“The whole summer project just failed,” Blondin says, “but the following semester Christine kept working on it and we came up with a very nice, simple model of the supernova shock.”
The model was configured to start convection then stop it. When the researchers ran it on Eagle, Oak Ridge’s IBM SP3 computer, they found some processes kept going, even after convection stopped.
“That’s when we knew something was up,” Mezzacappa says. “We thought it was a bug in the code. But then John came to realize the shock wave itself was unstable – that we had discovered this new instability.”
Mezzacappa explains: If a spherical shock is pushed or pulled evenly from all directions “it’ll just kind of ring down and settle back to its original location.”
But if the shock is perturbed aspherically – poked or pulled on one side, distorting its round shape – the models showed the distortion keeps growing, even if the initial outside force – perhaps convection, perhaps something else – stops.
“That’s what the SASI looks like,” Mezzacappa says. “The shockwave goes from spherical to being more cigar-shaped, and the fluid [gas and particles] below it is sloshing back and forth further, making it elongate.” In three-dimensional simulations, the distortion is more spherical than elongated but otherwise proceeds similarly.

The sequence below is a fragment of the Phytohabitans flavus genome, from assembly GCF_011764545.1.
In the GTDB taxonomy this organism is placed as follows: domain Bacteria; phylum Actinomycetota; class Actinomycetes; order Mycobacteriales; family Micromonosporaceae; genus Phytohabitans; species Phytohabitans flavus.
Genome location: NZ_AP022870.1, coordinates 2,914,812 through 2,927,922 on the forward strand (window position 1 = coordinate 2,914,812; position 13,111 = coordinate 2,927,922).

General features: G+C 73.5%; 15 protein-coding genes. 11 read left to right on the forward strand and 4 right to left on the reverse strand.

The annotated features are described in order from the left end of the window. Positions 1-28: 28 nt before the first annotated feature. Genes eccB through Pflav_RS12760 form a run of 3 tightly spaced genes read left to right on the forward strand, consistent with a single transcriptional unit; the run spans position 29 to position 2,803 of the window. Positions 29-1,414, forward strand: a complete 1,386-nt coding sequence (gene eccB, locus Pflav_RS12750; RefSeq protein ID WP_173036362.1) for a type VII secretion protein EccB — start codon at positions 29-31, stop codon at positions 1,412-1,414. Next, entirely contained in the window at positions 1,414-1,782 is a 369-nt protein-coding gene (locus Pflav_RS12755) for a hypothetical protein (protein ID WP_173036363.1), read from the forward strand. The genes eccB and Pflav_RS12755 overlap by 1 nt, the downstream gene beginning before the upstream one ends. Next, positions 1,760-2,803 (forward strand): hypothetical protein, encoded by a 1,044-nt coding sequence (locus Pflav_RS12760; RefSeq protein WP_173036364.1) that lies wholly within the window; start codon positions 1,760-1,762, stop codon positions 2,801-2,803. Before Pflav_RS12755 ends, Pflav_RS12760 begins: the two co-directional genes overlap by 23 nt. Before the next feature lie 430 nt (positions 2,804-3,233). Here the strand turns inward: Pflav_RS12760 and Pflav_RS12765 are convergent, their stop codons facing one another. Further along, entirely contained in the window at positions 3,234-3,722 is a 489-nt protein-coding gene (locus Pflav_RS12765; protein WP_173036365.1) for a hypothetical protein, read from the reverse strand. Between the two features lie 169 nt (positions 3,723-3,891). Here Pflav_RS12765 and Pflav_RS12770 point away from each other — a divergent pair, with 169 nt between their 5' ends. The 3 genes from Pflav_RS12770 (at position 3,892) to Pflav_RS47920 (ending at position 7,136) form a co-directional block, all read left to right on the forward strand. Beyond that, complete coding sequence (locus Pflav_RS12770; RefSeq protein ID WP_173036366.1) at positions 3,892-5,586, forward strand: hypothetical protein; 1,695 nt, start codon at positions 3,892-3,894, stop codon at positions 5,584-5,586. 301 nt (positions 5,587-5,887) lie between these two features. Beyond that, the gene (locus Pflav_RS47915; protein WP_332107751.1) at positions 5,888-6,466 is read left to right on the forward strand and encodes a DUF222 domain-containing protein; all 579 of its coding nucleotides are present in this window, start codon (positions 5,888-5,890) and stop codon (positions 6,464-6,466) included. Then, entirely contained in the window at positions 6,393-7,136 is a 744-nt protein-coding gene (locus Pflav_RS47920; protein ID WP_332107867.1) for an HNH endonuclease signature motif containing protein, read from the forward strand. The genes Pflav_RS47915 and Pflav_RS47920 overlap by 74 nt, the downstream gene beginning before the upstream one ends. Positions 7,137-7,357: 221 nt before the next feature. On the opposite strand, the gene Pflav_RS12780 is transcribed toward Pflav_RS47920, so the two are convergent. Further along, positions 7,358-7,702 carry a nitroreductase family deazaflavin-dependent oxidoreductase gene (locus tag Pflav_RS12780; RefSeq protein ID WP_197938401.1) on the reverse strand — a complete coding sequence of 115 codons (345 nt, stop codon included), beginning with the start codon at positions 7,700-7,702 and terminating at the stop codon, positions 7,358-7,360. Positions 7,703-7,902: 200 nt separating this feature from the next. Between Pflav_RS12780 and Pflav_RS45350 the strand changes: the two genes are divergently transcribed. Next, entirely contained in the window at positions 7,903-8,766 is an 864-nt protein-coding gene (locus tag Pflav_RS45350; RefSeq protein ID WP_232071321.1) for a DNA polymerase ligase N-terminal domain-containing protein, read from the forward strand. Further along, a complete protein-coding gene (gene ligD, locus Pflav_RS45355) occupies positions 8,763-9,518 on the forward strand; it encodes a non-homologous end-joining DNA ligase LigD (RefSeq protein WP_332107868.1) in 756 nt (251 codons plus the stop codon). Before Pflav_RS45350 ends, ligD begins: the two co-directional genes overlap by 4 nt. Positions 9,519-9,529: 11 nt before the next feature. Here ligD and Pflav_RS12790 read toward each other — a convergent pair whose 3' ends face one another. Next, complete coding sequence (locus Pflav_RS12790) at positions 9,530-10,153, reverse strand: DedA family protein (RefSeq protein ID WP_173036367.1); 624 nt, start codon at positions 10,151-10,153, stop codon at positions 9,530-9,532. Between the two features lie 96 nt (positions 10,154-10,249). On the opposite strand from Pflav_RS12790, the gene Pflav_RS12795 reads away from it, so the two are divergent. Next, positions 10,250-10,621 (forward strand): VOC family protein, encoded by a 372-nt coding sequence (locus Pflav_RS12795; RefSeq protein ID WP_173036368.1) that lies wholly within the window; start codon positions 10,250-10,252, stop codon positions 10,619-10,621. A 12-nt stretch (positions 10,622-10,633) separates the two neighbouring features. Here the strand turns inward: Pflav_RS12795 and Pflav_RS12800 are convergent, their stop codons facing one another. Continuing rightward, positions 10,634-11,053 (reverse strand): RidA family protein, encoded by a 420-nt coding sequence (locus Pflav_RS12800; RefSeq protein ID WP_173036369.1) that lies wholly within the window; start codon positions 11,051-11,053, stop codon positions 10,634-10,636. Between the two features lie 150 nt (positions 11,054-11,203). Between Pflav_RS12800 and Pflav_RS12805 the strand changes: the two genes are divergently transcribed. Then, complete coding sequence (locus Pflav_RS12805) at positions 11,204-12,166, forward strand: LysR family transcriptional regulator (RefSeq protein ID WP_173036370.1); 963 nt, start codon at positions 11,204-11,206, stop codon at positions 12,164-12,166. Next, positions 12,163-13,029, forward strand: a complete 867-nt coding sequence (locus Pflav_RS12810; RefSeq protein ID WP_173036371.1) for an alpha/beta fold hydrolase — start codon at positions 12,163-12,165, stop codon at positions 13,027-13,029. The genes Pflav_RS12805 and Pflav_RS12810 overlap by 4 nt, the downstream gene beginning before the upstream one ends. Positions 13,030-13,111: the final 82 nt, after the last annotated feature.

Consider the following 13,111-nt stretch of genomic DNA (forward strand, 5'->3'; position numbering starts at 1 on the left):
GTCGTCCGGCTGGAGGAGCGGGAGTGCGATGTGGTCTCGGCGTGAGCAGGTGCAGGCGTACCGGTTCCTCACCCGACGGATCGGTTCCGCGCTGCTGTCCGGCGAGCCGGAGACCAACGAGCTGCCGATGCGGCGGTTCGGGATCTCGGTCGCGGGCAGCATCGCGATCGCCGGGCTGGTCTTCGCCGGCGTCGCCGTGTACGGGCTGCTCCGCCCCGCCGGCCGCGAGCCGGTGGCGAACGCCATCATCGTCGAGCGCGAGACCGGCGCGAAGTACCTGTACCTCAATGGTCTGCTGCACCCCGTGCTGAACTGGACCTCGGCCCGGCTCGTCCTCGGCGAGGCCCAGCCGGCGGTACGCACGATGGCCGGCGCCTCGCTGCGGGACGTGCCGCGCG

The growing distortion contributes to neutrino heating, which energizes the final supernova blast, Mezzacappa says.
The team published its conclusions in The Astrophysical Journal in February 2003. Since then, Blondin, Mezzacappa, and their colleagues have continued modeling the SASI in greater detail on successively more powerful machines under DOE Office of Science programs like SciDAC and INCITE. The SASI consistently appears under different conditions and in different models, Mezzacappa says.
The team has pursued the SASI in greater detail on more powerful computers and has used computer visualization to illuminate its simulations. Ten years later, an international team, including scientists from Los Alamos and Lawrence Livermore national laboratories, showed the SASI model probably is right.